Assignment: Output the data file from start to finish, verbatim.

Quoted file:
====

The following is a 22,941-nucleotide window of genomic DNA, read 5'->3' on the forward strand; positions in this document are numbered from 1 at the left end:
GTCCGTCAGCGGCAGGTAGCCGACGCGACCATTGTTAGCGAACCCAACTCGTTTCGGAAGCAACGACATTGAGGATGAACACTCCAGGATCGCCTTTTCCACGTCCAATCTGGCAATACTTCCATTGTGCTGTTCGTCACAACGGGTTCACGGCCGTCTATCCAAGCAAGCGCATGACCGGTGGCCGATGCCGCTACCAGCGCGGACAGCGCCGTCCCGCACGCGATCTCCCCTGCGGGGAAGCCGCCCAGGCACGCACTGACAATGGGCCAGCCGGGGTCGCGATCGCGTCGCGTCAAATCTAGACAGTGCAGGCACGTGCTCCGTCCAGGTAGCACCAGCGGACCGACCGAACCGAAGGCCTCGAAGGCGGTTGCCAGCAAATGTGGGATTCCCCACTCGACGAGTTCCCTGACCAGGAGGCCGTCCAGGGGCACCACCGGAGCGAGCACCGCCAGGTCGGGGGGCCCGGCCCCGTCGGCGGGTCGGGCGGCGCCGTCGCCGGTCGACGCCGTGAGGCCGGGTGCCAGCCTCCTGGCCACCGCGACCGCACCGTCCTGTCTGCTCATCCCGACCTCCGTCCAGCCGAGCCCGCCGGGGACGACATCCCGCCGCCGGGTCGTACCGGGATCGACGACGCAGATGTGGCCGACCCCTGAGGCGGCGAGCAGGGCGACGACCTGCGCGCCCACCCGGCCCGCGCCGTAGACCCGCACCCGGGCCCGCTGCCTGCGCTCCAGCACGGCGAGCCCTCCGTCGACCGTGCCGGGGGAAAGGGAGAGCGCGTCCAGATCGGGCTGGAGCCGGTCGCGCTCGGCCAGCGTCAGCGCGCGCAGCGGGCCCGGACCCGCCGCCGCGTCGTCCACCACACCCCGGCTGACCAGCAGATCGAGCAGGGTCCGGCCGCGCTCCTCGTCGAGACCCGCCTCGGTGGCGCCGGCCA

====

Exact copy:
The following is a 22,941-nucleotide window of genomic DNA, read 5'->3' on the forward strand; positions in this document are numbered from 1 at the left end:
GTCCGTCAGCGGCAGGTAGCCGACGCGACCATTGTTAGCGAACCCAACTCGTTTCGGAAGCAACGACATTGAGGATGAACACTCCAGGATCGCCTTTTCCACGTCCAATCTGGCAATACTTCCATTGTGCTGTTCGTCACAACGGGTTCACGGCCGTCTATCCAAGCAAGCGCATGACCGGTGGCCGATGCCGCTACCAGCGCGGACAGCGCCGTCCCGCACGCGATCTCCCCTGCGGGGAAGCCGCCCAGGCACGCACTGACAATGGGCCAGCCGGGGTCGCGATCGCGTCGCGTCAAATCTAGACAGTGCAGGCACGTGCTCCGTCCAGGTAGCACCAGCGGACCGACCGAACCGAAGGCCTCGAAGGCGGTTGCCAGCAAATGTGGGATTCCCCACTCGACGAGTTCCCTGACCAGGAGGCCGTCCAGGGGCACCACCGGAGCGAGCACCGCCAGGTCGGGGGGCCCGGCCCCGTCGGCGGGTCGGGCGGCGCCGTCGCCGGTCGACGCCGTGAGGCCGGGTGCCAGCCTCCTGGCCACCGCGACCGCACCGTCCTGTCTGCTCATCCCGACCTCCGTCCAGCCGAGCCCGCCGGGGACGACATCCCGCCGCCGGGTCGTACCGGGATCGACGACGCAGATGTGGCCGACCCCTGAGGCGGCGAGCAGGGCGACGACCTGCGCGCCCACCCGGCCCGCGCCGTAGACCCGCACCCGGGCCCGCTGCCTGCGCTCCAGCACGGCGAGCCCTCCGTCGACCGTGCCGGGGGAAAGGGAGAGCGCGTCCAGATCGGGCTGGAGCCGGTCGCGCTCGGCCAGCGTCAGCGCGCGCAGCGGGCCCGGACCCGCCGCCGCGTCGTCCACCACACCCCGGCTGACCAGCAGATCGAGCAGGGTCCGGCCGCGCTCCTCGTCGAGACCCGCCTCGGTGGCGCCGGCCA